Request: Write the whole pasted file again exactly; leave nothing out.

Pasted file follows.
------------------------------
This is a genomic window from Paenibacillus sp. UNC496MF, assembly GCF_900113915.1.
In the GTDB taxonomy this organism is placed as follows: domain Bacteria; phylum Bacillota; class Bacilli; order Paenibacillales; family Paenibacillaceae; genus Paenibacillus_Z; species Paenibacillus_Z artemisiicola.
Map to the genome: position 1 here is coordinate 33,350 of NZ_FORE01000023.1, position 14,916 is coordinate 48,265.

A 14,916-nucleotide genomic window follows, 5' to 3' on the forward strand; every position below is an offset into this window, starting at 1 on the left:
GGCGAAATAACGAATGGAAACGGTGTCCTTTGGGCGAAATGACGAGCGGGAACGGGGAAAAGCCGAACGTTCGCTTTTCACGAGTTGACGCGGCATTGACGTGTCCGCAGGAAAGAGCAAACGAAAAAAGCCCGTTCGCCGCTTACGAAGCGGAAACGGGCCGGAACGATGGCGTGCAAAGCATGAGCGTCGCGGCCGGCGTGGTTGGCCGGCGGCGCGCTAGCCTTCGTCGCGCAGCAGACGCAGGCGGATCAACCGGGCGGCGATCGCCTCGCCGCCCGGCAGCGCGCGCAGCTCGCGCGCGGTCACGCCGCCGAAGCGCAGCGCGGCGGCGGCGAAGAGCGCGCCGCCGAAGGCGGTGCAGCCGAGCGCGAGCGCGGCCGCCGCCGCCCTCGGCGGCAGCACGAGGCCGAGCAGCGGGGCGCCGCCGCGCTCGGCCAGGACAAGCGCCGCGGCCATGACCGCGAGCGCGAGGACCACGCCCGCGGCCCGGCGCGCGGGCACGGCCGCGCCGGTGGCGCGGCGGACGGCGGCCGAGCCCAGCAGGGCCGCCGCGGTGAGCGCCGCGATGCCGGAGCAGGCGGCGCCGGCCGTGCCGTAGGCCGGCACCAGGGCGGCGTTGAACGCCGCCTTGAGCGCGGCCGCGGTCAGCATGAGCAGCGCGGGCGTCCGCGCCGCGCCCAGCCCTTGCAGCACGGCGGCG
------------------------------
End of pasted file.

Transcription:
This is a genomic window from Paenibacillus sp. UNC496MF, assembly GCF_900113915.1.
In the GTDB taxonomy this organism is placed as follows: domain Bacteria; phylum Bacillota; class Bacilli; order Paenibacillales; family Paenibacillaceae; genus Paenibacillus_Z; species Paenibacillus_Z artemisiicola.
Map to the genome: position 1 here is coordinate 33,350 of NZ_FORE01000023.1, position 14,916 is coordinate 48,265.

A 14,916-nucleotide genomic window follows, 5' to 3' on the forward strand; every position below is an offset into this window, starting at 1 on the left:
GGCGAAATAACGAATGGAAACGGTGTCCTTTGGGCGAAATGACGAGCGGGAACGGGGAAAAGCCGAACGTTCGCTTTTCACGAGTTGACGCGGCATTGACGTGTCCGCAGGAAAGAGCAAACGAAAAAAGCCCGTTCGCCGCTTACGAAGCGGAAACGGGCCGGAACGATGGCGTGCAAAGCATGAGCGTCGCGGCCGGCGTGGTTGGCCGGCGGCGCGCTAGCCTTCGTCGCGCAGCAGACGCAGGCGGATCAACCGGGCGGCGATCGCCTCGCCGCCCGGCAGCGCGCGCAGCTCGCGCGCGGTCACGCCGCCGAAGCGCAGCGCGGCGGCGGCGAAGAGCGCGCCGCCGAAGGCGGTGCAGCCGAGCGCGAGCGCGGCCGCCGCCGCCCTCGGCGGCAGCACGAGGCCGAGCAGCGGGGCGCCGCCGCGCTCGGCCAGGACAAGCGCCGCGGCCATGACCGCGAGCGCGAGGACCACGCCCGCGGCCCGGCGCGCGGGCACGGCCGCGCCGGTGGCGCGGCGGACGGCGGCCGAGCCCAGCAGGGCCGCCGCGGTGAGCGCCGCGATGCCGGAGCAGGCGGCGCCGGCCGTGCCGTAGGCCGGCACCAGGGCGGCGTTGAACGCCGCCTTGAGCGCGGCCGCGGTCAGCATGAGCAGCGCGGGCGTCCGCGCCGCGCCCAGCCCTTGCAGCACGGCGGCG